JACKSONVILLE, FL – This morning, R.J. Reynolds was granted a mistrial in Brown v. R.J. Reynolds, the second Engle Progeny tobacco trial that began at the Duval County Courthouse this month. Judge Adrian G. Soud originally heard Brown v. R.J. Reynolds, but recused himself after several weeks of the proceeding. Judge Charles Arnold, who previously presided over Frailey v. Philip Morris, stepped in and granted the mistrial.
Ray Fields Brown started smoking as a teenager and struggled with quitting for years. He finally quit in 1986, but there is evidence that he relapsed soon after. In 1993 Fields developed lung cancer and died two years later.
Robert Shields (Doffermyre Shields Canfield & Knowles, LLC), attorney for plaintiff, put forth a theory of two side-by-side stories – Brown’s life and the Philip Morris story of “deceit and concealment of the facts.” He goes further and asserts that there was a choice involved in these two stories, and that choice was Philip Morris’ to engage in a campaign to keep people smoking.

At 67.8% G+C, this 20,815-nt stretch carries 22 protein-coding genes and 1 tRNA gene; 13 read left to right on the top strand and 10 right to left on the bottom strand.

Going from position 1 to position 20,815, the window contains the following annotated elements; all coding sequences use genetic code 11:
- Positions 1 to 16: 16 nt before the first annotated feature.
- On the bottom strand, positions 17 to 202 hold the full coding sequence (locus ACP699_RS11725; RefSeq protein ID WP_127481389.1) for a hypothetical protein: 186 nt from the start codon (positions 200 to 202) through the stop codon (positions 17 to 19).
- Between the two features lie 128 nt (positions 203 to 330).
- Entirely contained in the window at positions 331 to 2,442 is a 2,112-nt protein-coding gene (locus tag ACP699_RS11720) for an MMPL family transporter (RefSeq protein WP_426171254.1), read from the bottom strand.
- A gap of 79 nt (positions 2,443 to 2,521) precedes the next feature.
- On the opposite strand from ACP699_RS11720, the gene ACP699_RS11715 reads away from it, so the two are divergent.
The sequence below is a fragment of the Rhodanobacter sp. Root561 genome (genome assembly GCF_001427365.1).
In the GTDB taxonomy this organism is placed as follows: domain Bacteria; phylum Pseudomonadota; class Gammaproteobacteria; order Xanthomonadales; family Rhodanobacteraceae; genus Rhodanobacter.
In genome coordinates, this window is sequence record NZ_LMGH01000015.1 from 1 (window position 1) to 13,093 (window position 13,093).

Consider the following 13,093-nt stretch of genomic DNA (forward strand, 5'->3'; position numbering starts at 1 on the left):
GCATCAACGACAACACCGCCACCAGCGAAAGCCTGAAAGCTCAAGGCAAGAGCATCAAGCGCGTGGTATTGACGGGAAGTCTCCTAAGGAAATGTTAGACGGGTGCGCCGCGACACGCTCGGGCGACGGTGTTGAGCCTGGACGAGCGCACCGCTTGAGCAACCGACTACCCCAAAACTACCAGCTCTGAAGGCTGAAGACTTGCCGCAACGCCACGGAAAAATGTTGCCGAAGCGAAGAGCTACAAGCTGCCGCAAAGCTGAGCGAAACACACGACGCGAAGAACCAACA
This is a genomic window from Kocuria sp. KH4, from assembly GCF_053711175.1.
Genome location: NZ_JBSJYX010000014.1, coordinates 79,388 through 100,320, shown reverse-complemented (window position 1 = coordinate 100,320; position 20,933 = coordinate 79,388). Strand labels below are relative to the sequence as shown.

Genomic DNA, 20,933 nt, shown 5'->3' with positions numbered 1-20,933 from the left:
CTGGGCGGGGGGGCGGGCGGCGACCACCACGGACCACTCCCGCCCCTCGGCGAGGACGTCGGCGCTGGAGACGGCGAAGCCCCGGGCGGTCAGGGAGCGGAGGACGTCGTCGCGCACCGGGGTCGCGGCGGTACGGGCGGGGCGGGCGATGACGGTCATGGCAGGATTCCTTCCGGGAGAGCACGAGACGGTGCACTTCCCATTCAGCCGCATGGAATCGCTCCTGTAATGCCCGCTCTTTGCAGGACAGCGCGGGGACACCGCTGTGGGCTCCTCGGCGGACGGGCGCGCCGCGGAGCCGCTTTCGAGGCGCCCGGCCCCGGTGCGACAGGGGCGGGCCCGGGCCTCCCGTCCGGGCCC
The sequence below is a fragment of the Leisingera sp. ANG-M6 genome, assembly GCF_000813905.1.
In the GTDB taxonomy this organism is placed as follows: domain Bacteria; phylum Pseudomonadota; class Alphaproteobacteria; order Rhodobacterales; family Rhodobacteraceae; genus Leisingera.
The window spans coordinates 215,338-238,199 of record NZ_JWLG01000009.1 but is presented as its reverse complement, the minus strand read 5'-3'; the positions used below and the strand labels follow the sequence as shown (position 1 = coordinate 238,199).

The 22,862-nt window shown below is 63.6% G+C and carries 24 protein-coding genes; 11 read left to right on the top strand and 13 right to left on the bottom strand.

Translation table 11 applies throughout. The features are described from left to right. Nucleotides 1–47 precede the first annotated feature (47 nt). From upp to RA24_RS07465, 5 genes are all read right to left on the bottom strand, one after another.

Attorney for the defense, Kenneth Reilly took a very different approach during the trial. Reilly’s noticeably more casual style led to early laughs from the jury, during his opening statement, as he fumbled with some exhibits and labeled himself “low tech.” Reilly’s theory of the case was also different. He framed the case as one about control and responsibility. Specifically, who was in control of Brown’s actions and who has to take responsibility for it, the answer for each, he argued, being Brown.
Like other proceedings stemming from the Engle tobacco class action, if the jury found that Brown was a member of the class then all findings in that case would apply. Click here to read more about the Engle class action.
You can view the proceeding from openings to mistrial now, on Courtroom View Network.
Watch Robert Shield’s opening statement clip above.